Consumption, emissions, discharges and waste

Statkraft's activities cause only a limited extent of waste production, emissions and discharges. Data for the Group's energy consumption, emissions and discharges, waste volumes and environmental incidents are reported in the corporate responsibility statement.

Electricity consumption

In 2015, electricity consumption in Statkraft was 1031 GWh, of which 80% was used for pumped-storage hydropower. Electricity use in the Group is certified as renewable in accordance with RECS.

Sandefjord district heating plant was opened by CEO Christian Rynning-Tønnesen in February 2015, and is one of Norway’s most modern and environment-friendly plants.

Local pollution

Statkraft faces few challenges as regards local pollution. The greatest environmental risk is associated with oil spills from vehicles, construction equipment and production equipment. Routines are implemented for registration of equipment containing oil, and the use of bio oils and switching to equipment with water-lubricated bearings also help reduce the risk of oil spills. There were no oil spills with permanent damage to the external environment in 2015.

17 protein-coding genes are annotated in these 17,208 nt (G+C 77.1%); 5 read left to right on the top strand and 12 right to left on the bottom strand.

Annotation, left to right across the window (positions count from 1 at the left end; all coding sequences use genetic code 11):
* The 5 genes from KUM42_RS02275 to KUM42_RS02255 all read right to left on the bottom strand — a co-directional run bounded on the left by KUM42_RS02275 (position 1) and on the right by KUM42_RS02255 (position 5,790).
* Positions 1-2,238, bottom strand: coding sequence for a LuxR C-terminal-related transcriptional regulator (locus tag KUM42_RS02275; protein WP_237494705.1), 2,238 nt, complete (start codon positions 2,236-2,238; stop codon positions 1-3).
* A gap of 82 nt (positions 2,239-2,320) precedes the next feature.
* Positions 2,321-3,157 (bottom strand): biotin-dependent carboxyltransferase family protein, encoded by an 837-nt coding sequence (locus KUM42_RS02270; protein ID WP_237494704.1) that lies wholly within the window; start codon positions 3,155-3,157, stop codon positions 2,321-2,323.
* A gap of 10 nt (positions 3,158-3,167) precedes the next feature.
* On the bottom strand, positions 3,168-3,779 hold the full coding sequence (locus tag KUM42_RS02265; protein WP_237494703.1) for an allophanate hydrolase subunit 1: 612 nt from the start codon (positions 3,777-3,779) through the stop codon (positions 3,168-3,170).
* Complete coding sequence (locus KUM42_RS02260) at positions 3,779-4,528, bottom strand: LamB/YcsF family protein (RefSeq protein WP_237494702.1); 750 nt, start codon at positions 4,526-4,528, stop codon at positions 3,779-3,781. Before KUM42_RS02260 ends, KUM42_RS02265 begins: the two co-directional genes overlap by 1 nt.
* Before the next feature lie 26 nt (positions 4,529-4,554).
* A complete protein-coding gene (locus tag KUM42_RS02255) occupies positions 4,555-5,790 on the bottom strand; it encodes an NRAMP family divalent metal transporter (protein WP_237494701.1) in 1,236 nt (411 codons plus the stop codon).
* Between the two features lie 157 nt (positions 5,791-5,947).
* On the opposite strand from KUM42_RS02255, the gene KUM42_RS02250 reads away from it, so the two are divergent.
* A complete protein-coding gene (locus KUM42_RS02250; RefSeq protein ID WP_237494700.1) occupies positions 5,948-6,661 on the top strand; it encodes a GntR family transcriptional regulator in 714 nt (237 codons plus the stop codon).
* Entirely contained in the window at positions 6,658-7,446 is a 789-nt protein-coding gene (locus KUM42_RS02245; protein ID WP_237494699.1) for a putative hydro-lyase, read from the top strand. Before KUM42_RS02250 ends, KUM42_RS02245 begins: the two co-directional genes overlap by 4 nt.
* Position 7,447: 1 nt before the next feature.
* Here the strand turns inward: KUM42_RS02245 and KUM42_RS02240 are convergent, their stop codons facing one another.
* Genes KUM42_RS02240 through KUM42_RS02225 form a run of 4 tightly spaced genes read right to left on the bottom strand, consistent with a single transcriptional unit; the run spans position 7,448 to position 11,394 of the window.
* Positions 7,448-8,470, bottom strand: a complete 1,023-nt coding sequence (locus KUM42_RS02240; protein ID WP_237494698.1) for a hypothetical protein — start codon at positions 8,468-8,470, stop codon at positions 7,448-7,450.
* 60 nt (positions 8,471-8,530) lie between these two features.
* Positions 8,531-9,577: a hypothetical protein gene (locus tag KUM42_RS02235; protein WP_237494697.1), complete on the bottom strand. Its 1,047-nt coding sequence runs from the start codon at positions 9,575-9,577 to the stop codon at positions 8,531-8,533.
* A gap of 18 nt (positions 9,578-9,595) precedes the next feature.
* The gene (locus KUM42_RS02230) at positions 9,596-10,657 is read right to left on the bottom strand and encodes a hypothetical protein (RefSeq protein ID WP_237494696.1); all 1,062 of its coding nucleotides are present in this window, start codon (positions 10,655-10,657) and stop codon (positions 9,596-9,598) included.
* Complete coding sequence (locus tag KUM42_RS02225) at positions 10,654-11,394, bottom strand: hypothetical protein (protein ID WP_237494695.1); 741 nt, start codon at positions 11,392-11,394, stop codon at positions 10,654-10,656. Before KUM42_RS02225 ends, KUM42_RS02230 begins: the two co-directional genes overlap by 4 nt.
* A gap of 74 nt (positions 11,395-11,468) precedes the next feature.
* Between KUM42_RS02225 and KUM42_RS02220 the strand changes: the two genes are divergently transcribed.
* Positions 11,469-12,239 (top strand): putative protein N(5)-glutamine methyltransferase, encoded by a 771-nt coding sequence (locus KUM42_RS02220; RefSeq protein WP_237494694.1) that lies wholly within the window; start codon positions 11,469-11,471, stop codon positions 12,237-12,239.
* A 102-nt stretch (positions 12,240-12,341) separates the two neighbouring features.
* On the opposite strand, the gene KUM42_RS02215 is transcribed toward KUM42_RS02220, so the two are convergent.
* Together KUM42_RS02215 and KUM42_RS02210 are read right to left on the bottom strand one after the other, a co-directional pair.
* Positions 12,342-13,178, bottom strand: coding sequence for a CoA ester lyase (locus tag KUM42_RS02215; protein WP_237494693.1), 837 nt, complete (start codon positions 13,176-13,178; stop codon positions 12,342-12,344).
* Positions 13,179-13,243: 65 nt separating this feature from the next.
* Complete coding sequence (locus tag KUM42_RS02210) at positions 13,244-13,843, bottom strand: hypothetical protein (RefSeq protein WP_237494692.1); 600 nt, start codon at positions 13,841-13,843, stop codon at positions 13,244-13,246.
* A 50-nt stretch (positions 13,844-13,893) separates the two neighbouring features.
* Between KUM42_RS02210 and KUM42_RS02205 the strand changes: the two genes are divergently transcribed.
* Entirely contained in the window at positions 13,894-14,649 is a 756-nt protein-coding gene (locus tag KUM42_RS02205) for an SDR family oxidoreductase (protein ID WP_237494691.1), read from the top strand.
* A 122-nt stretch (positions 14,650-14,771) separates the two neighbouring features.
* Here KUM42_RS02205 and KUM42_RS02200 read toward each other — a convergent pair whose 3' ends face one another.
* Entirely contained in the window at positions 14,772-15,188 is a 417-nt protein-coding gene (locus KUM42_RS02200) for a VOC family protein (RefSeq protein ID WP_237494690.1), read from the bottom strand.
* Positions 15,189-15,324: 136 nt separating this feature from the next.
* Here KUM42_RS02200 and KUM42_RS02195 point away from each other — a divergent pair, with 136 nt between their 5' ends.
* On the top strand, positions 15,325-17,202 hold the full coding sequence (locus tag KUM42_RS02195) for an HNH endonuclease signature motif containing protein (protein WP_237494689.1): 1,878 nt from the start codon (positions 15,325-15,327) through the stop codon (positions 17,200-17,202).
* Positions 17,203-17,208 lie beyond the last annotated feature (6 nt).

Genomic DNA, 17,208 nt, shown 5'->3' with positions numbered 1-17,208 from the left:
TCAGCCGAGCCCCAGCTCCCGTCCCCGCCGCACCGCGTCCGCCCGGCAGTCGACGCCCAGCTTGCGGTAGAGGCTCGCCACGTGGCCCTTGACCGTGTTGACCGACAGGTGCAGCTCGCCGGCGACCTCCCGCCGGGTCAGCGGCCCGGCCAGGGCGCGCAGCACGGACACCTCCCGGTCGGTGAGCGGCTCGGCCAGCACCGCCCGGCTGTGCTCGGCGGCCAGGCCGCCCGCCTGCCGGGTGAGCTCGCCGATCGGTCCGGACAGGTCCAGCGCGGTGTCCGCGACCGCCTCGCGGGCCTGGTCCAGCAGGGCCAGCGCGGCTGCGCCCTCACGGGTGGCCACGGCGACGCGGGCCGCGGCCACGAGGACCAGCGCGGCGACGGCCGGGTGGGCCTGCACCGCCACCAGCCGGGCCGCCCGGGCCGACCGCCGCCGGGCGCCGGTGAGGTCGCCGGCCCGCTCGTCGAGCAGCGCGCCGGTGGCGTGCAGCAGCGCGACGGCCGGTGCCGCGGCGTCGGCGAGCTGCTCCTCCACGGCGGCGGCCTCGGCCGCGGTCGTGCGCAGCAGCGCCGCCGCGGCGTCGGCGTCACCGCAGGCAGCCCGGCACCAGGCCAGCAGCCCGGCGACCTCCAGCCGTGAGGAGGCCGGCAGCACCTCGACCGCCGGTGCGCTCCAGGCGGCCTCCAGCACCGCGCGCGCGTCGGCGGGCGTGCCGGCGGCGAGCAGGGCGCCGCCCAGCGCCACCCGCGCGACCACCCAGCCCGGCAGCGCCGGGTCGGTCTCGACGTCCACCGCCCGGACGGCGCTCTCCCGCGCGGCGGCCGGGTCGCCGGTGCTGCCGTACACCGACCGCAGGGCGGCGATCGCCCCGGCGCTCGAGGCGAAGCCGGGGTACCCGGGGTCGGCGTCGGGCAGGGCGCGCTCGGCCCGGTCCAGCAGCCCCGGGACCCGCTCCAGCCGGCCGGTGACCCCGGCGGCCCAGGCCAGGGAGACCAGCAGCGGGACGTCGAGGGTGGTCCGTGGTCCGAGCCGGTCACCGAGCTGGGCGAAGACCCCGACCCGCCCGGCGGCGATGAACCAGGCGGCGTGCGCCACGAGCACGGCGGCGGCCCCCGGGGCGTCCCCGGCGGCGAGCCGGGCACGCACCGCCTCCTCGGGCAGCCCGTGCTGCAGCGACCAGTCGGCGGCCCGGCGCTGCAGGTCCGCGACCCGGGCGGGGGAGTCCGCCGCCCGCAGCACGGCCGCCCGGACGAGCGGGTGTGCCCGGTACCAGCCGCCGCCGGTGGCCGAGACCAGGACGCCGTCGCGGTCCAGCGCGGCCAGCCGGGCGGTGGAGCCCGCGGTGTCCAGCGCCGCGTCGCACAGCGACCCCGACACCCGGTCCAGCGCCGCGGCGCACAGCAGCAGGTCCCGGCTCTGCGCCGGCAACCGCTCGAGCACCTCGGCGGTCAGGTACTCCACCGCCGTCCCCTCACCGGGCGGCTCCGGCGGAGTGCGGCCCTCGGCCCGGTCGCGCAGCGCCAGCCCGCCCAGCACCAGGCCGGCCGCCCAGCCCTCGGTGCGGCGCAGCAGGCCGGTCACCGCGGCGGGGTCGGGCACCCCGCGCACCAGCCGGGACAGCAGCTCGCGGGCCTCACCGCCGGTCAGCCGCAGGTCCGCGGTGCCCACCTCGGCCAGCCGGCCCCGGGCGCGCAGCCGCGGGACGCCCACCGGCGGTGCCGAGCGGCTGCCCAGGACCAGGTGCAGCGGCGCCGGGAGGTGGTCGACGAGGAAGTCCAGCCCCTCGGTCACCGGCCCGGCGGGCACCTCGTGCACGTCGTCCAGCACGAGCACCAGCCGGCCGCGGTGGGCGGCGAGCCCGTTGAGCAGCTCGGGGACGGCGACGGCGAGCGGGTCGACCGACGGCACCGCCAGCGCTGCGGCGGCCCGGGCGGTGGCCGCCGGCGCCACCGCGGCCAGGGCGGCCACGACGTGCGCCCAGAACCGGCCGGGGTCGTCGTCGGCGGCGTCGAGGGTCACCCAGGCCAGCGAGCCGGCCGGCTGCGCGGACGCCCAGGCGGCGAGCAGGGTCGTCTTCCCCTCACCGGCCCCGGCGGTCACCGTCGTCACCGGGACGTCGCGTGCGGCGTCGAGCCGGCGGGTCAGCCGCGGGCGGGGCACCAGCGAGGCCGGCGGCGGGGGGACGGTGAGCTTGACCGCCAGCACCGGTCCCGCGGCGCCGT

There can be local challenges associated with noise and dust in connection with transport and construction, and we have also experienced challenges with odours and ash emissions from the district heating plants.

Waste handling

Statkraft’s operations generated about 61 400 tonnes of hazardous waste in 2015. More than 93 % of this was residual products from the biomass plant in Germany and the district heating plant in Trondheim, which mainly uses waste as energy source.  In addition, 12 000 tonnes of other waste was generated. Statkraft goal is to separate as much as possible of the generated waste at source, and 82% of the waste (hazardous waste not included) was source separated in 2015.

Environmental incidents

Environmental incidents are recorded and followed up systematically throughout the Group and reported regularly to the management and board of directors. No serious environmental incidents have been registered since 2008. In 2015, 228 minor environmental incidents with little or no impact on the environment were reported. Most of them concerned short-term breaches of the river management regulations for hydropower plants and minor oil spills.